Tikz: Perpendicular FROM a line

With tikz-pgf, I can draw a perpendicular from a point to a line. Is there a robust method to draw a perpendicular from a point? For example, in the following code, say I want to raise a perpendicular, from a specific point on line BC outwards.

\documentclass[tikz,border=10pt]{standalone}
\usetikzlibrary{calc}
\begin{document}
\begin{tikzpicture}
\coordinate (A) at (0,0);
\coordinate (B) at (2,4);
\coordinate (C) at (8,0);

\draw(A)--(B)--(C)--cycle;
\draw[red] (B) -- ($(A)!(B)!(C)$);

\node[label={below left:$A$}] at (A) {};
\node[label={above:$B$}] at (B) {};
\node[label={below right:$C$}] at (C) {};
\end{tikzpicture}
\end{document} • You changed the position of the starting point in your question : so to draw from a point P on BC you can use (P) -- ++({2/sqrt(13)},{3/sqrt(13)}) (or to for faster compile (P) -- ++(0.5547001962252291,0.8320502943378437)), or you can use as I said calc to draw (P) -- ($(P)!1cm!90:(C)$). – Kpym Feb 23 at 10:02
• @Kpym I edited it because in the given form the suggested approach was obvious. I am looking for a general solution. – blackened Feb 23 at 10:03
• Hmm! I was being a fool, again. Say the point on BC is the midpoint. I can simply define that coordinate as, say, \coordinate (P) at ($(B)!0.5!(C)$). Then I can do, \draw (P)--($(P)!0.5!90:(C)$). – blackened Feb 23 at 10:18
• @blackened or \draw[red, thick] (P) -- ($(A)!(P)!(C)$); as you already did for your line from B. – CarLaTeX Feb 23 at 10:29

I just wrote such a style in this answer. I slightly changed the syntax, so you need to say

\draw[blue,vert={of {(B)--(C)} at (3,0)}];


to draw a vertical line at (3,0) that goes all the way until it hits BC. And I added vert outwards which is just a wrapper of the distance modifiers (see section 13.5.4 The Syntax of Distance Modifiers of the pgfmanual), and can be used as

    \draw[blue,vert outwards={from {($(B)!0.3!(C)$)} by 3cm on line to {(C)}}];


MWE

\documentclass[tikz,border=3.14mm]{standalone}
\usetikzlibrary{calc}
\begin{document}
\begin{tikzpicture}[vert/.style args={of #1 at #2}{insert path={%
#2 -- (intersection cs:first
line={#1}, second line={#2--($#2+(0,10)$)}) }},
vert outwards/.style args={from #1 by #2 on line to #3}{insert path={
#1 -- ($#1!#2!90:#3$)
}}]
\coordinate (A) at (0,0);
\coordinate (B) at (2,4);
\coordinate (C) at (8,0);

\draw(A)--(B)--(C)--cycle;
\draw[red] (B) -- ($(A)!(B)!(C)$);

\node[label={below left:$A$}] at (A) {};
\node[label={above:$B$}] at (B) {};
\node[label={below right:$C$}] at (C) {};
\draw[blue,vert={of {(B)--(C)} at (3,0)}];
\draw[blue,vert outwards={from {($(B)!0.3!(C)$)} by 3cm on line to {(C)}}];
\end{tikzpicture}
\end{document} if you willing to define specific point on line (B)--(C) with its relative position, than you can write your mwe as following simple solution:

\documentclass[tikz,border=10pt]{standalone}

\begin{document}
\begin{tikzpicture}
\coordinate[label=below left:$A$]   (A) at (0,0);
\coordinate[label=above:$B$]        (B) at (2,4);
\coordinate[label=below right:$C$]  (C) at (8,0);

\draw(A)--(B)-- coordinate[pos=0.3] (aux) % <--- coordinate of the point
(C)--cycle;
\draw[red] (aux) -- (aux |- A);
\end{tikzpicture}
\end{document} Sorry, not tikz. I understand @hpekris's idea.

\documentclass[pstricks,border=10pt]{standalone}
\usepackage{pst-eucl}
\begin{document}
\foreach \i in {.3,.5,.7}{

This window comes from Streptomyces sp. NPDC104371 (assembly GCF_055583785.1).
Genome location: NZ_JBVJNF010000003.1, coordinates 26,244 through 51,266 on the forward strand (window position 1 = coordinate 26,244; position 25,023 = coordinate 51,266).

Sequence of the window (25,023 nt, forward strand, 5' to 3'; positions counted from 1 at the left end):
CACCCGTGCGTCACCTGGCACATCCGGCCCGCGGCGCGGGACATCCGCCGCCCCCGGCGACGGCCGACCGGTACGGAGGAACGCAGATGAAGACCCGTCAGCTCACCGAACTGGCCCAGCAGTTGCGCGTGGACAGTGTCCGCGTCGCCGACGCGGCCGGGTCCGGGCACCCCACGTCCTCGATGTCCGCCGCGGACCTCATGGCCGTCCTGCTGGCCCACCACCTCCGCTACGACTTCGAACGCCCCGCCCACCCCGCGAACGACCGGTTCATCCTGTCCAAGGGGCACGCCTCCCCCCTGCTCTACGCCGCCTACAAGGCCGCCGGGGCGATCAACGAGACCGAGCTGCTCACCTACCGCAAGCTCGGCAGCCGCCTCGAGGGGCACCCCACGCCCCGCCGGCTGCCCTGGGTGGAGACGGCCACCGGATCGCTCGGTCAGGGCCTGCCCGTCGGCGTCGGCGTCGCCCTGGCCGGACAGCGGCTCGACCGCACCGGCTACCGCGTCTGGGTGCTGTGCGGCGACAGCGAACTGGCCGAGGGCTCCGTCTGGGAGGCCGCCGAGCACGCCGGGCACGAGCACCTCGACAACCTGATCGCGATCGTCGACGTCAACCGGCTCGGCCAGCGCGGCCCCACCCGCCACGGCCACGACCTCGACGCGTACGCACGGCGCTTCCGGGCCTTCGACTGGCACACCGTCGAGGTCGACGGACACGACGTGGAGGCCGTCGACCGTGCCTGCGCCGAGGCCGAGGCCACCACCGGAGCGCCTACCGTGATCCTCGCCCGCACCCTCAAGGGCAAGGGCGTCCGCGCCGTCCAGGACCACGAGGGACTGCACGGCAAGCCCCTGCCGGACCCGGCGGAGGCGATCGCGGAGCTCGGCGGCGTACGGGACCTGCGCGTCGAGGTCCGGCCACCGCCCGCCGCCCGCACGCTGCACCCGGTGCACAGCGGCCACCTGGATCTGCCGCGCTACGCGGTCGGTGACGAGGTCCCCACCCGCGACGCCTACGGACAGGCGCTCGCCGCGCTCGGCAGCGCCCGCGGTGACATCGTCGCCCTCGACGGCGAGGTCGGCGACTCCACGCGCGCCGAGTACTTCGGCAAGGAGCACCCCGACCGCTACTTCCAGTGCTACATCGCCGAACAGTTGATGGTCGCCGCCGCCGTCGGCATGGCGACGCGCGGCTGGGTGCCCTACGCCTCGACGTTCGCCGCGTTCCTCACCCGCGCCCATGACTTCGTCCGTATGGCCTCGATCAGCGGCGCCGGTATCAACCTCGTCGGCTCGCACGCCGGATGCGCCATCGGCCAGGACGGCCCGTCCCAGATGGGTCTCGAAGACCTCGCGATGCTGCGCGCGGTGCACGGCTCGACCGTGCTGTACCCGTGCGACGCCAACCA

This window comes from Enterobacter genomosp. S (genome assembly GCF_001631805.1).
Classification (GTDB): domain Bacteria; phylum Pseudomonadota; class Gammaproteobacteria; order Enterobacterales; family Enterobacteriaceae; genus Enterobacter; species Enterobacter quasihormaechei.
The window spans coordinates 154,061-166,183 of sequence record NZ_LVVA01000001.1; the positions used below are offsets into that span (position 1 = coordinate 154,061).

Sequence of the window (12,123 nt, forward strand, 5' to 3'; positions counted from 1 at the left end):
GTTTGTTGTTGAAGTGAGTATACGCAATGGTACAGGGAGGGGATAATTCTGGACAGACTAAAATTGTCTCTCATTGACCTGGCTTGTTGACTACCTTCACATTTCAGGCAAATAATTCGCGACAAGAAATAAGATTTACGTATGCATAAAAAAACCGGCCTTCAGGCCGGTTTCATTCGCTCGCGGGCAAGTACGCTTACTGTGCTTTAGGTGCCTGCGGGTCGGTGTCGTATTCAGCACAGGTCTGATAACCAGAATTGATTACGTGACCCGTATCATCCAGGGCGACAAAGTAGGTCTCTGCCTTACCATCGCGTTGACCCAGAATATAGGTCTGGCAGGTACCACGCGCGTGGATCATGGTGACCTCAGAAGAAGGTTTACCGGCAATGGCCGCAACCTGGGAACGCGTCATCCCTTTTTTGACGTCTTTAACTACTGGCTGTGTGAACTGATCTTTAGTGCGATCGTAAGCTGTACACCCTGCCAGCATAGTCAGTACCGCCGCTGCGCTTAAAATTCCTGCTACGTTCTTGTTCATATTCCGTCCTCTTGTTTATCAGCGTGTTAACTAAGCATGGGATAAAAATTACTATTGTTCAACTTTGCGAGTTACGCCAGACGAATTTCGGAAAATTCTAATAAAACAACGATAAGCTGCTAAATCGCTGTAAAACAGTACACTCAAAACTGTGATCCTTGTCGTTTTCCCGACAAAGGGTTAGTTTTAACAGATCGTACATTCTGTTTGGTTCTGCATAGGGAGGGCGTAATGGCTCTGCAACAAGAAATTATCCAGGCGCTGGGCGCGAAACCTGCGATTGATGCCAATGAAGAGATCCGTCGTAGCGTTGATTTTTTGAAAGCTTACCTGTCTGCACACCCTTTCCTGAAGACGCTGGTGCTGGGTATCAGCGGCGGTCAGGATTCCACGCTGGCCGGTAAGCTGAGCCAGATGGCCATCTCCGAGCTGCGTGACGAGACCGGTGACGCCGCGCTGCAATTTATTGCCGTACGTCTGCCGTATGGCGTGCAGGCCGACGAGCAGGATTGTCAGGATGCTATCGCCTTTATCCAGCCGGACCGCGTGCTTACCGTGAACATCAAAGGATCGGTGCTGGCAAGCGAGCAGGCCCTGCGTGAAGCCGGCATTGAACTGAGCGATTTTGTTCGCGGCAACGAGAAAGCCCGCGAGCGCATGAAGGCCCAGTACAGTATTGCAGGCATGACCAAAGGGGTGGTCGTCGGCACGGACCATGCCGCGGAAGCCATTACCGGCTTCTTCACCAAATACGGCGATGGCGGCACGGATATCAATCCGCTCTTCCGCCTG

\begin{pspicture}[PointSymbol=none,linejoin=1](0,-1)(8,4)
\pnodes(0,0){A}(2,4){B}(8,0){C}(4,0){I}
\psline(A)(B)(C)(A)
\pstHomO[HomCoef=\i,PosAngle=75]{B}{C}[M]
\pstProjection[PosAngle=-90]{A}{C}{B}[H]
\pstProjection[PosAngle=-90]{A}{C}{M}[M']
\pcline(M)(M')
\pcline(B)(H)
\end{pspicture}}
\end{document} • Good, please could you decrease the velocity of the animation :-)? – Sebastiano Feb 23 at 10:34

Answer to the first version of the question

With intersections you can give a name to your triangle path, then build a "fake path" from (4,0) to a point after the intersection with the triangle (you don't need to calculate it exactly, see name path=riga and draw it to understand what I'm saying) and name it, then you can draw a line between the intersections with your triangle and your "fake path".

Answer to the second version of the question

If you want to start from a point on BC, you can use \coordinate (P) at ($(B)!.5!(C)$); with any value you want instead of .5 and do like you did for the line from B (see the thick red line in my MWE).

\documentclass[tikz,border=10pt]{standalone}
\usetikzlibrary{calc, intersections}
\begin{document}
\begin{tikzpicture}
\coordinate[label={below left:$A$}] (A) at (0,0);
\coordinate[label={above:$B$}] (B) at (2,4);
\coordinate[label={below right:$C$}] (C) at (8,0);

\draw[name path=trian](A)  --(B)--(C)--cycle;
\draw[red] (B) -- ($(A)!(B)!(C)$);
\path [name path=riga] (4,0) -- ++(0,3);
\path [name intersections={of=trian and riga}];
\draw (intersection-1) -- (intersection-2);
\coordinate (P) at ($(B)!.5!(C)$);
\draw[red, thick] (P) -- ($(A)!(P)!(C)$);
\end{tikzpicture}
\end{document} • I understood the question as OP want a line starting from som point on BC and going perpendicular to BC outward some distance. (ok now I see that the question has been edited). – hpekristiansen Feb 23 at 10:02

Another PSTricks solution just for comparison purposes.

I provide some possible tricks but you can remove the parts that you don't want.

\documentclass[pstricks,border=12pt]{standalone}
\usepackage{pst-eucl}
\begin{document}
\foreach \i in {1,2,3}{%
\begin{pspicture}(8,5)
\pstTriangle(1,1){A}(7,1){B}(3,4){C}
\psline(C)(C|A)
\pnode([nodesep=\i]{B}C){P}
\psline(P)(P|A)
\pnode([nodesep=\i,offset=\i]{B}C){Q}
\psline[linecolor=red](P)(Q)
\end{pspicture}}
\end{document}